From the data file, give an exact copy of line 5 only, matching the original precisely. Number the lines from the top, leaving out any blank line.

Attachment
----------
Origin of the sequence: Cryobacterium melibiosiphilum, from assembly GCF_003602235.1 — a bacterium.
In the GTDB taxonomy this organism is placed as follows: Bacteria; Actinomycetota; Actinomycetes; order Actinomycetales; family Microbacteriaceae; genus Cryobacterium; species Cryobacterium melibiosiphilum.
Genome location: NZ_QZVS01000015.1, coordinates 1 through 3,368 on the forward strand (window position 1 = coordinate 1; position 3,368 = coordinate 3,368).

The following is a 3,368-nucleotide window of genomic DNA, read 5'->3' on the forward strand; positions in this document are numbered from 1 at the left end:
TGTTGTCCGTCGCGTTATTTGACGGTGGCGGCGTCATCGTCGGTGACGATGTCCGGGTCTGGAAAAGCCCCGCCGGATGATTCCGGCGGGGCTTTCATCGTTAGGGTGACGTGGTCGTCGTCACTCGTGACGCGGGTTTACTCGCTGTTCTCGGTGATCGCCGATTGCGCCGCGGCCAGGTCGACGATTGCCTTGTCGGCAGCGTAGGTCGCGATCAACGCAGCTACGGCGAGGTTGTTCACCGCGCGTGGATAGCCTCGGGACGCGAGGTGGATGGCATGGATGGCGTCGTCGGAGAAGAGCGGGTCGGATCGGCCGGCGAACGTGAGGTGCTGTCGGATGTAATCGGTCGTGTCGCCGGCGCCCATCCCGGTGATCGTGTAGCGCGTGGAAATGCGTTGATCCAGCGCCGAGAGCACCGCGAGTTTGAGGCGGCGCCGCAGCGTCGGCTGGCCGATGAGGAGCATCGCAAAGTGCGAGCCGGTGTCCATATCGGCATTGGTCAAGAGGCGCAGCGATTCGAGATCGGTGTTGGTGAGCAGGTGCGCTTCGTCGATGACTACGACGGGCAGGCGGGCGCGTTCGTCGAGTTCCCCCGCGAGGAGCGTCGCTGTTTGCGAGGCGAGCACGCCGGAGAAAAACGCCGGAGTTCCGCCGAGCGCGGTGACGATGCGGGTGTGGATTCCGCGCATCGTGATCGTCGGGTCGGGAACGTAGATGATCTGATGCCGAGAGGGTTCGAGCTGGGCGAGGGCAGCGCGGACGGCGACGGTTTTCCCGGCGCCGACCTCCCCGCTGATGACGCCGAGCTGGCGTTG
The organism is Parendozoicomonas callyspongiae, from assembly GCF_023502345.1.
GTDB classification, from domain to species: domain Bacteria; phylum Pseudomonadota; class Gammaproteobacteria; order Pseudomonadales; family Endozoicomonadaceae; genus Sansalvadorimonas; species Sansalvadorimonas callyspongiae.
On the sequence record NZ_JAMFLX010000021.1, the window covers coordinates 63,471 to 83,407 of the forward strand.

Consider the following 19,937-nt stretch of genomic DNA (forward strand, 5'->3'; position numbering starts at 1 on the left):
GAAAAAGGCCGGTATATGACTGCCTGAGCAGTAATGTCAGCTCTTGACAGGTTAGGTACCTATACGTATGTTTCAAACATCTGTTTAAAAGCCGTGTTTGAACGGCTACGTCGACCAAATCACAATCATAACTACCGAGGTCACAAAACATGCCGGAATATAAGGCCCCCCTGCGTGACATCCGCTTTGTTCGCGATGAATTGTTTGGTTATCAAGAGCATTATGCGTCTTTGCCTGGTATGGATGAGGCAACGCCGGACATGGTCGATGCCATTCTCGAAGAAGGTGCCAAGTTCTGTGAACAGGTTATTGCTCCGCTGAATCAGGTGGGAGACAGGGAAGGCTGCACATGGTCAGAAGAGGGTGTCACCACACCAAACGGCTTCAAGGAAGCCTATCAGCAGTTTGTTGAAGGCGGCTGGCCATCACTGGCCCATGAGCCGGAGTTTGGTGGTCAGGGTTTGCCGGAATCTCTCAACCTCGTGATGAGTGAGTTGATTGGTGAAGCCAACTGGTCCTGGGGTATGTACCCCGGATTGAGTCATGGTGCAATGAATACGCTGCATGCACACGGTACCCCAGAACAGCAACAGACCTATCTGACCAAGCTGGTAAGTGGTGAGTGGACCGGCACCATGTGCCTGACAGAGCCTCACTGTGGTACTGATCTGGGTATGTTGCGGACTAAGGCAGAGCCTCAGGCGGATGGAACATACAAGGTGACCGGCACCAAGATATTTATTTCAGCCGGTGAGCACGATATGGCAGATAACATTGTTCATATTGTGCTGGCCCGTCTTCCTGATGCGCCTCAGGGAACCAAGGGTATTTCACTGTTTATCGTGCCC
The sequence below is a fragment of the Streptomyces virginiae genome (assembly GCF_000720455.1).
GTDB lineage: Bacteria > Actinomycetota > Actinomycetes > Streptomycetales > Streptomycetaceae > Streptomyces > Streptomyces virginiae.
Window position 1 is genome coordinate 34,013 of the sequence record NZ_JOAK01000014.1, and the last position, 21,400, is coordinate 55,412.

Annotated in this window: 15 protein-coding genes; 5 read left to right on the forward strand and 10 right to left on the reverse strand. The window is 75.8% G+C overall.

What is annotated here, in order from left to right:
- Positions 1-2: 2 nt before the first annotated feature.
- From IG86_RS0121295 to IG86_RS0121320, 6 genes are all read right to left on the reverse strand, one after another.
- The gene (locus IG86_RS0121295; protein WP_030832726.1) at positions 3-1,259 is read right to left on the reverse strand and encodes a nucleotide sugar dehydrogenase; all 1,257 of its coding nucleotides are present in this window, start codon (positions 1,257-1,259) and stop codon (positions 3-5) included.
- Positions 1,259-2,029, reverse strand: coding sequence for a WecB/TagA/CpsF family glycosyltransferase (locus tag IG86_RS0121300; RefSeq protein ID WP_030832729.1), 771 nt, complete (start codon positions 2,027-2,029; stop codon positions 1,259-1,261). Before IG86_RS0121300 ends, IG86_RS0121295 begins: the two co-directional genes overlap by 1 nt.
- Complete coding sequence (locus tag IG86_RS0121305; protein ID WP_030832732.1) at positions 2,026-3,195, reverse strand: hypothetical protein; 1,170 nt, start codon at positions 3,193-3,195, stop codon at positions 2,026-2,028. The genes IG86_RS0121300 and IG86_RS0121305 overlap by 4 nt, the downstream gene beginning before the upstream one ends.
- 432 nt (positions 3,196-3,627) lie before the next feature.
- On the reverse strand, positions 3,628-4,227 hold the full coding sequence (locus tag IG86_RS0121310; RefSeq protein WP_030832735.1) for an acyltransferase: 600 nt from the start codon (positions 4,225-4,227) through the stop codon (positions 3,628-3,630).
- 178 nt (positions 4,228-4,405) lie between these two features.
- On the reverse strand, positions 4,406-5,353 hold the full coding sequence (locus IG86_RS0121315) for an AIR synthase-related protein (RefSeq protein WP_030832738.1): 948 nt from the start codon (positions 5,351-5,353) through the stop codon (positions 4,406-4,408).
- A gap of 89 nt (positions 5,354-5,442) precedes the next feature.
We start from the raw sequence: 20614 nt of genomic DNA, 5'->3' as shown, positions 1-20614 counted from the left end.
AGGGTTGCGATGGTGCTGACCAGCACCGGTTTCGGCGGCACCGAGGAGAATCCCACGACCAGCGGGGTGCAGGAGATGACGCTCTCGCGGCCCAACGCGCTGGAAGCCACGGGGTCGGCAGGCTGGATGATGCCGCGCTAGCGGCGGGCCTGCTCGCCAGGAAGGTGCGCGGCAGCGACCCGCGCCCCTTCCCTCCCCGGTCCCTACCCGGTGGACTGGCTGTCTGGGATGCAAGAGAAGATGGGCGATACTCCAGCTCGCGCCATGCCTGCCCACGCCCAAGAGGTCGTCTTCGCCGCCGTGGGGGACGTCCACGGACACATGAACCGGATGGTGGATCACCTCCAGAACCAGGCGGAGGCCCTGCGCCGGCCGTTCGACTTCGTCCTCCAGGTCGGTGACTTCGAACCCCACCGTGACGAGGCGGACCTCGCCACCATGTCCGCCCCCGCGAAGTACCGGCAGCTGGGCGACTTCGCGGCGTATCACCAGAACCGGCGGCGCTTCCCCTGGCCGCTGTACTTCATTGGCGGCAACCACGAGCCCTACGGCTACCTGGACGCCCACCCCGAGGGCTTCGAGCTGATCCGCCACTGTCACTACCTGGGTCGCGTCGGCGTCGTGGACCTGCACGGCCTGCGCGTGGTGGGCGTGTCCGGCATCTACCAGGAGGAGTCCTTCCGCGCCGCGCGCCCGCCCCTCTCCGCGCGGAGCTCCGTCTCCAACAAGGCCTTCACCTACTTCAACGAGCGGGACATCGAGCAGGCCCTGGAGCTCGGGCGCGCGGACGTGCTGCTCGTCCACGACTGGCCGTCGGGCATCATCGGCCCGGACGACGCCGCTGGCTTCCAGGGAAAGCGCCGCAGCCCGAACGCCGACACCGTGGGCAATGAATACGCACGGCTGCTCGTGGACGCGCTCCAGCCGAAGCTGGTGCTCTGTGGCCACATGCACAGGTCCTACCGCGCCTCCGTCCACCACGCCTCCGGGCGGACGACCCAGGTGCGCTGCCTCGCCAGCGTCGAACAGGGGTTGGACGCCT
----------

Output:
TGTTGTCCGTCGCGTTATTTGACGGTGGCGGCGTCATCGTCGGTGACGATGTCCGGGTCTGGAAAAGCCCCGCCGGATGATTCCGGCGGGGCTTTCATCGTTAGGGTGACGTGGTCGTCGTCACTCGTGACGCGGGTTTACTCGCTGTTCTCGGTGATCGCCGATTGCGCCGCGGCCAGGTCGACGATTGCCTTGTCGGCAGCGTAGGTCGCGATCAACGCAGCTACGGCGAGGTTGTTCACCGCGCGTGGATAGCCTCGGGACGCGAGGTGGATGGCATGGATGGCGTCGTCGGAGAAGAGCGGGTCGGATCGGCCGGCGAACGTGAGGTGCTGTCGGATGTAATCGGTCGTGTCGCCGGCGCCCATCCCGGTGATCGTGTAGCGCGTGGAAATGCGTTGATCCAGCGCCGAGAGCACCGCGAGTTTGAGGCGGCGCCGCAGCGTCGGCTGGCCGATGAGGAGCATCGCAAAGTGCGAGCCGGTGTCCATATCGGCATTGGTCAAGAGGCGCAGCGATTCGAGATCGGTGTTGGTGAGCAGGTGCGCTTCGTCGATGACTACGACGGGCAGGCGGGCGCGTTCGTCGAGTTCCCCCGCGAGGAGCGTCGCTGTTTGCGAGGCGAGCACGCCGGAGAAAAACGCCGGAGTTCCGCCGAGCGCGGTGACGATGCGGGTGTGGATTCCGCGCATCGTGATCGTCGGGTCGGGAACGTAGATGATCTGATGCCGAGAGGGTTCGAGCTGGGCGAGGGCAGCGCGGACGGCGACGGTTTTCCCGGCGCCGACCTCCCCGCTGATGACGCCGAGCTGGCGTTG